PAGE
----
Shortly after posting about the salmon I intended to smoke, I was whisked away to Cheyenne, Wyoming on business. I barely had enough time and foresight to toss the fish into the freezer. I was a little worried about refreezing it, but the other option was to chuck it in the trash so I figured I'd be at least no worse off. And luckily it was only slightly freezer burned. I just thawed it for 2 days in the fridge with a big weight (stone bread pan) to squish some more juice out.
Today I jury-rigged up a smoker out of a cardboard box and the pieces of the terra cotta smoker that I'm still trying to build. My wife was a bit worried about having a hot object in a cardboard conveyance, so I made sure to have the fire extinquisher around just in case. Not a bad idea anyway, I suppose. Thankfully, no fire.
Following AB's recipe I cooked it until it hit 150 degrees F. Well, to tell the truth it was getting late and I was getting impatience, so I cut it off at 143. Please don't call the food police. The fish had been sitting in there for over 5 hours, so I'm quite sure any nasties had been eradicated.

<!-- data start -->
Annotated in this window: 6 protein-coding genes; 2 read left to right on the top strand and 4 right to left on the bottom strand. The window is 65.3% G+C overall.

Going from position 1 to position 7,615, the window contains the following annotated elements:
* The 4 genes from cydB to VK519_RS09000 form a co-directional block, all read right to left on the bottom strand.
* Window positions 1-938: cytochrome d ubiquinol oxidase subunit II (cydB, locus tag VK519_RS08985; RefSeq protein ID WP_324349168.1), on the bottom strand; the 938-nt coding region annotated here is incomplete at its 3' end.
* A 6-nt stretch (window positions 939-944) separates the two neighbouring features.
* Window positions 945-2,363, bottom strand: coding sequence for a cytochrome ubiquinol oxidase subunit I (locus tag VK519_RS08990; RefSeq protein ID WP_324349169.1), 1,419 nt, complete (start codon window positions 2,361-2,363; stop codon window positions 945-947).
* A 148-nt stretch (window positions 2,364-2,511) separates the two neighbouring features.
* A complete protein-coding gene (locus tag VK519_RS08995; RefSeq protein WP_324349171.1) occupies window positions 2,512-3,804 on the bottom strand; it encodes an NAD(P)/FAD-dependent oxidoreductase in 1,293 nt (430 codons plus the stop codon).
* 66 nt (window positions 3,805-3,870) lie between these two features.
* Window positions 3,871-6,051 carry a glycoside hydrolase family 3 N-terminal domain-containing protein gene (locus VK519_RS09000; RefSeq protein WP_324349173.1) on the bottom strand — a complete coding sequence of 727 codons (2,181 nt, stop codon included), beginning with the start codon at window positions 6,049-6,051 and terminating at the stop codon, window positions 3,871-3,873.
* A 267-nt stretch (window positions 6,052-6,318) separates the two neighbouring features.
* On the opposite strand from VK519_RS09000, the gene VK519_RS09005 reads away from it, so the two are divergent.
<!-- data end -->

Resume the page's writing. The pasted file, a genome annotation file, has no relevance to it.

The texture was a lot like canned tuna, but the flavor was so much better. So much smokier, although curiously it seemed to oscillate between strong and mild. The outside layer had developed this especially tasty thick, somewhat cruchy skin. The BBQ ribs I had in Cheyenne last week had a similar layer and it was equally delicious then. I believe those ribs were also dry smoked so I'm quite looking forward to using that technique on a lot more munchables. I had a bit of my salmon on a sandwitch with some mayo and it was to die for.
Not sure when I might next try the salmon. I have a feeling that wild salmon is a rare catch around here. I'm thinking that I may try smoking some trout if the streams are especially nice to me this year. I'll try out a number of different rubs and woods (I used apple, btw).